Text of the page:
I think one of the biggest reasons it has taken me half my training cycle to get here is that I hit a low point emotionally and had trouble coming out of the hole. <– See what I did there? Squat metaphor. I think means I’m officially a powerlifter. Anyway, back on track. Once in the hole I couldn’t see that I was making progress, things felt hard and heavy and I had aches and pains I didn’t like. No matter what they said it didn’t feel right. No matter what I knew it didn’t feel right.
Maybe it was the rainy start to spring, the dry winter, too much pressure on myself, I think part of it was that I wasn’t talking about my problems with anyone. Once I started talking to people things started to shift in my brain and I now realize that my training is going just fine. In fact, being the data nerd that I am I started looking back at my last training cycle, the one that felt so good, and discovered that not only am I doing fine but I’m lifting more now than I did at the same point last cycle.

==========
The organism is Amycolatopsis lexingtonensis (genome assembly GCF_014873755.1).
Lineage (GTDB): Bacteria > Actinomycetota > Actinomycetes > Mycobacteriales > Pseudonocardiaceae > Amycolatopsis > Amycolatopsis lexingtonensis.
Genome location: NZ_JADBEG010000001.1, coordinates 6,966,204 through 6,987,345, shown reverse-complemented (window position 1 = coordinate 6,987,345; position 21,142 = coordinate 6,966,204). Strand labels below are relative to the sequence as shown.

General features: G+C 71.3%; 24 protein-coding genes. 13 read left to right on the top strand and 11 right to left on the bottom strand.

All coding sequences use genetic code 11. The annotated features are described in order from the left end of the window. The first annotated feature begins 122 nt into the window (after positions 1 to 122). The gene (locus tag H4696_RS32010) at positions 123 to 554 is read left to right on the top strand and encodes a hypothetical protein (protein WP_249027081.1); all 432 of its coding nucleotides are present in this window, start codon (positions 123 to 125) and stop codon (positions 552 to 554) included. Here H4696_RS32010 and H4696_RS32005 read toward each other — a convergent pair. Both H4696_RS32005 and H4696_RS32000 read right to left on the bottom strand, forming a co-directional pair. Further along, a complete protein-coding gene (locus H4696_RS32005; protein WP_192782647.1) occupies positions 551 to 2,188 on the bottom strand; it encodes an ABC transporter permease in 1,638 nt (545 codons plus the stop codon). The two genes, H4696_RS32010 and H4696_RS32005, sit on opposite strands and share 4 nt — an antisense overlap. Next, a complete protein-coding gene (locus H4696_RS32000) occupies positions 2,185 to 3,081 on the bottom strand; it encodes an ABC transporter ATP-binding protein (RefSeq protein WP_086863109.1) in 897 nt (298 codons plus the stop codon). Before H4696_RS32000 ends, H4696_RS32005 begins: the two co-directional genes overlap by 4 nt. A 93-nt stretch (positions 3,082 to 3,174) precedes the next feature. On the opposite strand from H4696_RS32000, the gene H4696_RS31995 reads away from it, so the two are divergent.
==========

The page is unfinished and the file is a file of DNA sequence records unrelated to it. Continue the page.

Here are the comparison pictures. The left is my previous training cycle and the right is my current training cycle. I must admit that I’ve made progress.
The moral of my little story? The best way for me to get out of my hole is to talk about it and just stand up with the weight. <- I did it again, finished with a squat metaphor. I know I’m going through some shit right now but when I keep it bottled up I can’t see the good that is happening around me and the progress I’ve made. So I’ll keep talking about it.
I’m looking forward to Day 23. And hopefully I’ll tell you all about it!
I just told that to one of my friends. That she’s the lucky shit who gets all of my attention right now. Why? Because she’s training for her powerlifting meet and is worried about what everyone worried about: I’m not strong enough, not lean enough, not this enough, not that enough. And I’m trying to be her #1 fan right now and help her through it. She asked me why I was being so nice, so this is what I told her (edited slightly for any kiddos who may read this):